Down syndrome is the most commonly occurring genetic condition. One in every 733 live births is a child with Down syndrome, representing approximately 5,000 births per year in the United States. More than 400,000 people in the U.S. have Down syndrome

About 80 percent of children with Down syndrome are born to women younger than 35, simply because younger women have more children. However, the likelihood of bearing a child with Down syndrome increases with the age of the mother

Down syndrome is set of mental and physical symptoms that result from having an extra copy of chromosome 21. Even though people with Down syndrome may have some physical and mental features in common, symptoms of Down syndrome can range from mild to severe. Usually, mental development and physical development are slower in people with Down syndrome than in those without it.

People with the syndrome may also have other health problems. They may be born with heart disease. They may have dementia. They may have hearing problems and problems with the intestines, eyes, thyroid and skeleton.

The chance of having a baby with Down syndrome increases as a woman gets older. Down syndrome cannot be cured. However, many people with Down syndrome live productive lives well into adulthood.

 

Common physical signs include:

  • Decreased muscle tone at birth
  • Excess skin at the nape of the neck
  • Flattened nose
  • Separated joints between the bones of the skull (sutures)
  • Single crease in the palm of the hand
  • Small ears
  • Small mouth
  • Upward slanting eyes
  • Wide, short hands with short fingers
  • White spots on the colored part of the eye (Brushfield spots)

Physical development is often slower than normal. Most children with Down syndrome never reach their average adult height.

Children may also have delayed mental and social development. Common problems may include:

  • Impulsive behavior

  • Poor judgment

  • Short attention span

  • Slow learning

As children with Down syndrome grow and become aware of their limitations, they may also feel frustration and anger.

Many different medical conditions are seen in people with Down syndrome, including:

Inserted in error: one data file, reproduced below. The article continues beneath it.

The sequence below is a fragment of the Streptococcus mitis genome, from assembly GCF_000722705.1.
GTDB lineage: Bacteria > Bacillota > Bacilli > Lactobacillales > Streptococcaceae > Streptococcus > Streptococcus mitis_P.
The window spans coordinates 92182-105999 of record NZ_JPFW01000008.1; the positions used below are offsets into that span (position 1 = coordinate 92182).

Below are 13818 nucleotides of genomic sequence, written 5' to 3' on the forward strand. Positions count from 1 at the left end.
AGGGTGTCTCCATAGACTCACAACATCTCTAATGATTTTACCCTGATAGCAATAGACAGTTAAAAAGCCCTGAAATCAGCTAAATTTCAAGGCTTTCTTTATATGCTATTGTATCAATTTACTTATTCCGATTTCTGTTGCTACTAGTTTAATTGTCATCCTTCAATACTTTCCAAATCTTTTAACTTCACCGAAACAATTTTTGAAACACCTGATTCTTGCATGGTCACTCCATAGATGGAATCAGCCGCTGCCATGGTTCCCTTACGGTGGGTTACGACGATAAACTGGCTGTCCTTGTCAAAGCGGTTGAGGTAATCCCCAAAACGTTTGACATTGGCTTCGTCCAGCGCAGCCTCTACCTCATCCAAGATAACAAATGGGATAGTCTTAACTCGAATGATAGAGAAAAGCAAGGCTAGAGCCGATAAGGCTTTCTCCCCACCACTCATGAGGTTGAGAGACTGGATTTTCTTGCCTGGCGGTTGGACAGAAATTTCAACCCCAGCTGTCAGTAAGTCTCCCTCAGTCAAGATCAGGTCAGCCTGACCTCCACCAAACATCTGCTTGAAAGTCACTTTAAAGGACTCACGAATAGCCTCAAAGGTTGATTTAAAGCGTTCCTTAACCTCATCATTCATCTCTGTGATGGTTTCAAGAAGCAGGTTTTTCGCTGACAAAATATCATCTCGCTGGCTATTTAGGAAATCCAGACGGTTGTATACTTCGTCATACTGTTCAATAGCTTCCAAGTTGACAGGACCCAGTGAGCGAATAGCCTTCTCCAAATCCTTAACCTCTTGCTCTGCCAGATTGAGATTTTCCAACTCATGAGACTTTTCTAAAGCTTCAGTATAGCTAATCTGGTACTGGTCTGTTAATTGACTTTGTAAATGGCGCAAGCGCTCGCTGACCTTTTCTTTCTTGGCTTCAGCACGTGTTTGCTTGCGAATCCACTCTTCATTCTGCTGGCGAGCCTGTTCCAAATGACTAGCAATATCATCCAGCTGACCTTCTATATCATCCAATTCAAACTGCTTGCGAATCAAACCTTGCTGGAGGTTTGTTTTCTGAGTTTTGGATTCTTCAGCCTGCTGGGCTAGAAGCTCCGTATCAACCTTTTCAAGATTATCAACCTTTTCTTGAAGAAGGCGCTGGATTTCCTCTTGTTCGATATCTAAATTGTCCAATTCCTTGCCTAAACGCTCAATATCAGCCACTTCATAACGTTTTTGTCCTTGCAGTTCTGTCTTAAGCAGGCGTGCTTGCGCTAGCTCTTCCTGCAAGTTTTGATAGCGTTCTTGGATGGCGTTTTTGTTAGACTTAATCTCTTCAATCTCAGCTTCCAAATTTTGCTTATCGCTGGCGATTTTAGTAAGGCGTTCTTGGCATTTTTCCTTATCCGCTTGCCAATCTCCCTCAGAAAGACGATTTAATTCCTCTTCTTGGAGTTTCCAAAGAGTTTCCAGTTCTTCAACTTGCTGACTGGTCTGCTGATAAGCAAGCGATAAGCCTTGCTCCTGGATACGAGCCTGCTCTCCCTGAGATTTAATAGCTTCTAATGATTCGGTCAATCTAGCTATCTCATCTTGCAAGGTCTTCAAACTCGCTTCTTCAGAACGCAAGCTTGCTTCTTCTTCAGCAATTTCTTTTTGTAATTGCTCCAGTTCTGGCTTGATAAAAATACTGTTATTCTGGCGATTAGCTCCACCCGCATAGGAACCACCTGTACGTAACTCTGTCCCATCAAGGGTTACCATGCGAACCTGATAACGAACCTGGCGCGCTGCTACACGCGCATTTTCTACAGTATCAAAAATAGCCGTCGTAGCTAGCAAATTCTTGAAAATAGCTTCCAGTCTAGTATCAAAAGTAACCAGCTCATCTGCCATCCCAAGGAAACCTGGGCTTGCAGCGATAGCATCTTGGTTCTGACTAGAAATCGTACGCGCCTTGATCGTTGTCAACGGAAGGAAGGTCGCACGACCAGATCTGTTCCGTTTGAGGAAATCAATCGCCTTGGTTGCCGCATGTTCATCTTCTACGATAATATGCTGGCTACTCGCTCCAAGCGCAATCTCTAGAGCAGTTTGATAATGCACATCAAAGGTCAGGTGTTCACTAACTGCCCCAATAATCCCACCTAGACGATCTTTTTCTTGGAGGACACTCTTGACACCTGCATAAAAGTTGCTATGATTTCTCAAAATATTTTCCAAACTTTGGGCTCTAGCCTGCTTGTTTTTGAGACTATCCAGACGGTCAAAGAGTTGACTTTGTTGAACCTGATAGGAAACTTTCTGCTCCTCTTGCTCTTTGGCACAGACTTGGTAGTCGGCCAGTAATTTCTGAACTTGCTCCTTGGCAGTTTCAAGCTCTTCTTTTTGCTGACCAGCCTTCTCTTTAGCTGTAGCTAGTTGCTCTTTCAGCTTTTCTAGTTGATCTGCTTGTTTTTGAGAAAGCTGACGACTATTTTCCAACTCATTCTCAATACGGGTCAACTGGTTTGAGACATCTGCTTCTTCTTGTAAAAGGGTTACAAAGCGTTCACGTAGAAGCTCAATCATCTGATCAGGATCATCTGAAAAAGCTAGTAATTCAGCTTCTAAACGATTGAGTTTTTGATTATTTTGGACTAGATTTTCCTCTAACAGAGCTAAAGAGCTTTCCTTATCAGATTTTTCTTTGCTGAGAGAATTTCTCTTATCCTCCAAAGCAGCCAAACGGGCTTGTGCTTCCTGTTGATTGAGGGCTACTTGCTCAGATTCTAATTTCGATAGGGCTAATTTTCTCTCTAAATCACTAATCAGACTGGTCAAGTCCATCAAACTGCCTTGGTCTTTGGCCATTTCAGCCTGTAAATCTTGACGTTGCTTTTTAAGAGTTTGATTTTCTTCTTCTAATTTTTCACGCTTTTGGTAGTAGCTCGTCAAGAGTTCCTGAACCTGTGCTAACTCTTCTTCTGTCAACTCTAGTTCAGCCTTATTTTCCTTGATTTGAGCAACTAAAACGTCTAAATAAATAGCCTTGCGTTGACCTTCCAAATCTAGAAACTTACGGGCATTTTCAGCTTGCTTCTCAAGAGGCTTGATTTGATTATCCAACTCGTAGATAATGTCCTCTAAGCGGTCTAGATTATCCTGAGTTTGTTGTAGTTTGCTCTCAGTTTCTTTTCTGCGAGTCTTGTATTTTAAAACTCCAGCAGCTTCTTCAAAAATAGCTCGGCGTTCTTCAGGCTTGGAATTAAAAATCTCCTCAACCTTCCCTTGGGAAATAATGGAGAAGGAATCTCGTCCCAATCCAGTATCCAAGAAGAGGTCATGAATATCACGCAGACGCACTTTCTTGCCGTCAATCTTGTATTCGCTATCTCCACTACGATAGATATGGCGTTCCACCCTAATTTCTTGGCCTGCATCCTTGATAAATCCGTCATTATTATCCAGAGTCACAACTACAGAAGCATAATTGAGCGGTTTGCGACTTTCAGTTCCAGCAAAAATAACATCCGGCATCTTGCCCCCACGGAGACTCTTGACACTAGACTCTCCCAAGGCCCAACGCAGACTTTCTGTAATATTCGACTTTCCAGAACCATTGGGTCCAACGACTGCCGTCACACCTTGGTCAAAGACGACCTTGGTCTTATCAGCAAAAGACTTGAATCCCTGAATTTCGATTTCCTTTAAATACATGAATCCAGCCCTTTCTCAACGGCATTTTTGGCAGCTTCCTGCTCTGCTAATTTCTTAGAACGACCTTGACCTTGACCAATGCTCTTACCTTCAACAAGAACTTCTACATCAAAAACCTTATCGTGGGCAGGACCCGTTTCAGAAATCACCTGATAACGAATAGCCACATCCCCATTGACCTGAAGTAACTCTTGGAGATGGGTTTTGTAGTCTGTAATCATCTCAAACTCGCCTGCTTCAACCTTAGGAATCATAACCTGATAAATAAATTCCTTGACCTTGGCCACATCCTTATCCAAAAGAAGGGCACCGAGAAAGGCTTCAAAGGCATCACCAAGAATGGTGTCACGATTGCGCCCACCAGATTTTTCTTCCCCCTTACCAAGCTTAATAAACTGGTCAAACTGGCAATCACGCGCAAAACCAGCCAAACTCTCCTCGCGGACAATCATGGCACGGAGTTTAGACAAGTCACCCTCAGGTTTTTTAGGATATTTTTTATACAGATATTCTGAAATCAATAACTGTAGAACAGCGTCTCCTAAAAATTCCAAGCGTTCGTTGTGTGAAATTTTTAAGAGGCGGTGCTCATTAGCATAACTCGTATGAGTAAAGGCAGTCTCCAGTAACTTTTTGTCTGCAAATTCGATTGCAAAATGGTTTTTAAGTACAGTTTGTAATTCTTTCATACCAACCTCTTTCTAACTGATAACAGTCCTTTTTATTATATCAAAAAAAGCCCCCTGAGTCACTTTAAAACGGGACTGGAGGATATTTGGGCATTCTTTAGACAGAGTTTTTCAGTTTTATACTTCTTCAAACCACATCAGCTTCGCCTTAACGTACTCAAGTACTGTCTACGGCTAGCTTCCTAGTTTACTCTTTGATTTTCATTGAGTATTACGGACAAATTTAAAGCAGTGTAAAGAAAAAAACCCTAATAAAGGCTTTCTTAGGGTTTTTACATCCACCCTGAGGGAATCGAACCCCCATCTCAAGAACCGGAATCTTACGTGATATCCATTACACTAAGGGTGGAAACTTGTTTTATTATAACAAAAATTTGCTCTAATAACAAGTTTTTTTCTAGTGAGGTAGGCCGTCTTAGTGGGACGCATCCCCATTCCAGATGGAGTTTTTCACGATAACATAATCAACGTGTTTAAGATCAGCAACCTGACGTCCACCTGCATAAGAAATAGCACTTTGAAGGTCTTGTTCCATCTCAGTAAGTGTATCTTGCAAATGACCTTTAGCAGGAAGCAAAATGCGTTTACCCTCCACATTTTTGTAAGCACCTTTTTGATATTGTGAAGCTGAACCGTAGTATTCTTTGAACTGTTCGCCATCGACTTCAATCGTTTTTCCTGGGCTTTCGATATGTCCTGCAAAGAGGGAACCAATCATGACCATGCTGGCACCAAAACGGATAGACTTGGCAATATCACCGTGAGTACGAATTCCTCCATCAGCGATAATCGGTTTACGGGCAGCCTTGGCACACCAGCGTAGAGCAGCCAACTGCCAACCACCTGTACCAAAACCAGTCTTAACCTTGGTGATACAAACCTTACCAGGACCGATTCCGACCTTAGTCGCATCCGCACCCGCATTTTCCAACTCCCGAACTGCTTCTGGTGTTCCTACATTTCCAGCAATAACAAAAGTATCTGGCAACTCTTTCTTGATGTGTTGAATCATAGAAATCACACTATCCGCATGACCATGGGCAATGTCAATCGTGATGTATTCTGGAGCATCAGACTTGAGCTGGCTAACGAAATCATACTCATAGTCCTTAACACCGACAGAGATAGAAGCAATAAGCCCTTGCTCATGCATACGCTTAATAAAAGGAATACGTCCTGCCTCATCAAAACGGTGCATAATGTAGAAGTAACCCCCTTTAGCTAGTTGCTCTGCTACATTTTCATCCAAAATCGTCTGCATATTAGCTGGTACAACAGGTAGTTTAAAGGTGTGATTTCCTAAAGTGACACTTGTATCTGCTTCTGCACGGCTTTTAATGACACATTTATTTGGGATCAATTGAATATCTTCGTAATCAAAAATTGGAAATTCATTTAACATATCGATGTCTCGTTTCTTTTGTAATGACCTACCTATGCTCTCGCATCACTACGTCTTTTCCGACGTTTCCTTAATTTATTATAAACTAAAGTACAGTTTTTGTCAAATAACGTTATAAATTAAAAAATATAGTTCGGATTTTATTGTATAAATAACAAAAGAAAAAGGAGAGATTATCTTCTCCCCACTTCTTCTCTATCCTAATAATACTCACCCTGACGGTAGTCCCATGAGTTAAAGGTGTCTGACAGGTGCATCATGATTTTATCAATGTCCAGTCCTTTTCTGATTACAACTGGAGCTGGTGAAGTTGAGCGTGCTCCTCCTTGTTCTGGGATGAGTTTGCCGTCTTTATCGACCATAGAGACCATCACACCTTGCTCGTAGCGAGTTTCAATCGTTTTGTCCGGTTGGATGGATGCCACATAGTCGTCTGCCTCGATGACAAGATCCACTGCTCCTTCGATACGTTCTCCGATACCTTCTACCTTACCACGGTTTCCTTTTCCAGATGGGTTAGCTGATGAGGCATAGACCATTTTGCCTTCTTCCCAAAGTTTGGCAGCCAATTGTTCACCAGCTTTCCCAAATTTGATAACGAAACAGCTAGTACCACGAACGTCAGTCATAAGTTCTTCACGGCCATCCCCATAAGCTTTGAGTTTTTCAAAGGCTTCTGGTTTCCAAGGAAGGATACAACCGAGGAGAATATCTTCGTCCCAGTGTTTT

There is no specific treatment for Down syndrome. A child born with a gastrointestinal blockage may need major surgery immediately after birth. Certain heart defects may also require surgery.

When breast-feeding, the baby should be well supported and fully awake. The baby may have some leakage because of poor tongue control. However, many infants with Down syndrome can successfully breast-feed.

Obesity can become a problem for older children and adults. Getting plenty of activity and avoiding high-calorie foods are important. Before beginning sports activities, the child's neck and hips should be examined.

Behavioral training can help people with Down syndrome and their families deal with the frustration, anger, and compulsive behavior that often occur. Parents and caregivers should learn to help a person with Down syndrome deal with frustration. At the same time, it is important to encourage independence.

Adolescent females and women with Down syndrome are usually able to get pregnant. There is an increased risk of sexual abuse and other types of abuse in both males and females. It is important for those with Down syndrome to:

  • Be taught about pregnancy and taking the proper precautions

  • Learn to advocate for themselves in difficult situations

  • Be in a safe environment

If the person has any heart defects or problems, check with the physician about the need for antibiotics to prevent heart infections called endocarditis.

Special education and training is offered in most communities for children with delays in mental development. Speech therapy may help improve language skills. Physical therapy may teach movement skills. Occupational therapy may help with feeding and performing tasks. Mental health care can help both parents and the child manage mood or behavior problems. Special educators are also often needed.

Support Groups

National Down Syndrome Society - www.ndss.org

National Down Syndrome Congress -- www.ndsccenter.org

Outlook (Prognosis)

Persons with Down syndrome are living longer than ever before. Although many children have physical and mental limitations, they can live independent and productive lives well into adulthood.

About half of children with Down syndrome are born with heart problems, including atrial septal defect, ventricular septal defect, and endocardial cushion defects. Severe heart problems may lead to early death.

Persons with Down syndrome have an increased risk for certain types of leukemia, which can also cause early death.

The level of mental retardation varies from patient to patient, but is usually moderate. Adults with Down syndrome have an increased risk for dementia.

Possible Complications

  • Airway blockage during sleep

  • Compression injury of the spinal cord

  • Endocarditis

  • Eye problems

  • Frequent ear infections and increased risk of other infections

  • Hearing loss

  • Heart problems

  • Gastrointestinal blockage

  • Weakness of the back bones at the top of the neck

When to Contact a Medical Professional

A health care provider should be consulted to determine if the child needs special education and training. It is important for the child to have regular checkups with his or her doctor.

 

References

national down syndrome society

http://www.ndss.org/index.php?option=com_content&view=article&id=54&Itemid=74

About Down Syndrome http://www.monicaanddavid.com/

http://www.monicaanddavid.com/learn-more/about-down-syndrome/

http://health.nytimes.com/health/guides/disease/down-syndrome/overview.html

 

 

 

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